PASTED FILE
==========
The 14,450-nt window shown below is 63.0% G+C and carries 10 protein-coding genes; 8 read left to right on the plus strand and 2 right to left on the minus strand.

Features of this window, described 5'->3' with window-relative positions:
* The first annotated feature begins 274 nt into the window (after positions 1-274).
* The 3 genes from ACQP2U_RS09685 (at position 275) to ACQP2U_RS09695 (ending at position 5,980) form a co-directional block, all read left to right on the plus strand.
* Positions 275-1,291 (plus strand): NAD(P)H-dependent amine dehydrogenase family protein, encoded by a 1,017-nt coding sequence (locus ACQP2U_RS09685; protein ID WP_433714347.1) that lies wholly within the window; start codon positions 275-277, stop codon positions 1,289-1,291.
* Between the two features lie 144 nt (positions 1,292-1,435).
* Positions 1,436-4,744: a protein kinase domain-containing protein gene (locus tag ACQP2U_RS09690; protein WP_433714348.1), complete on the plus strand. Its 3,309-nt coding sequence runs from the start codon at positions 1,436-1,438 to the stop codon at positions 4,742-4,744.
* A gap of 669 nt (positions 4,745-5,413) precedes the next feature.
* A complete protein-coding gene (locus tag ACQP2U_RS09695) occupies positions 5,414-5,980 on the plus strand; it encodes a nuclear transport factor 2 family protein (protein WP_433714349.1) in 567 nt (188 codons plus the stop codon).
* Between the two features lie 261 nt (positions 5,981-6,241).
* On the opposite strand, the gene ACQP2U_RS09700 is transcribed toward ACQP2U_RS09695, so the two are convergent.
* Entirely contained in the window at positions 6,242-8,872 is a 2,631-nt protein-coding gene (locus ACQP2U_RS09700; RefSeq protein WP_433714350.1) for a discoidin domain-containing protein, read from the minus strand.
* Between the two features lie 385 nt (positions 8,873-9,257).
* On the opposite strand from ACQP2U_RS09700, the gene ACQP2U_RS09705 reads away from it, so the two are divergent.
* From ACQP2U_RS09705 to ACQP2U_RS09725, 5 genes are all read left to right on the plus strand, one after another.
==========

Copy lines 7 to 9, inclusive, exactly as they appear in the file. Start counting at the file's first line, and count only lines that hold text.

* Positions 1,436-4,744: a protein kinase domain-containing protein gene (locus tag ACQP2U_RS09690; protein WP_433714348.1), complete on the plus strand. Its 3,309-nt coding sequence runs from the start codon at positions 1,436-1,438 to the stop codon at positions 4,742-4,744.
* A gap of 669 nt (positions 4,745-5,413) precedes the next feature.
* A complete protein-coding gene (locus tag ACQP2U_RS09695) occupies positions 5,414-5,980 on the plus strand; it encodes a nuclear transport factor 2 family protein (protein WP_433714349.1) in 567 nt (188 codons plus the stop codon).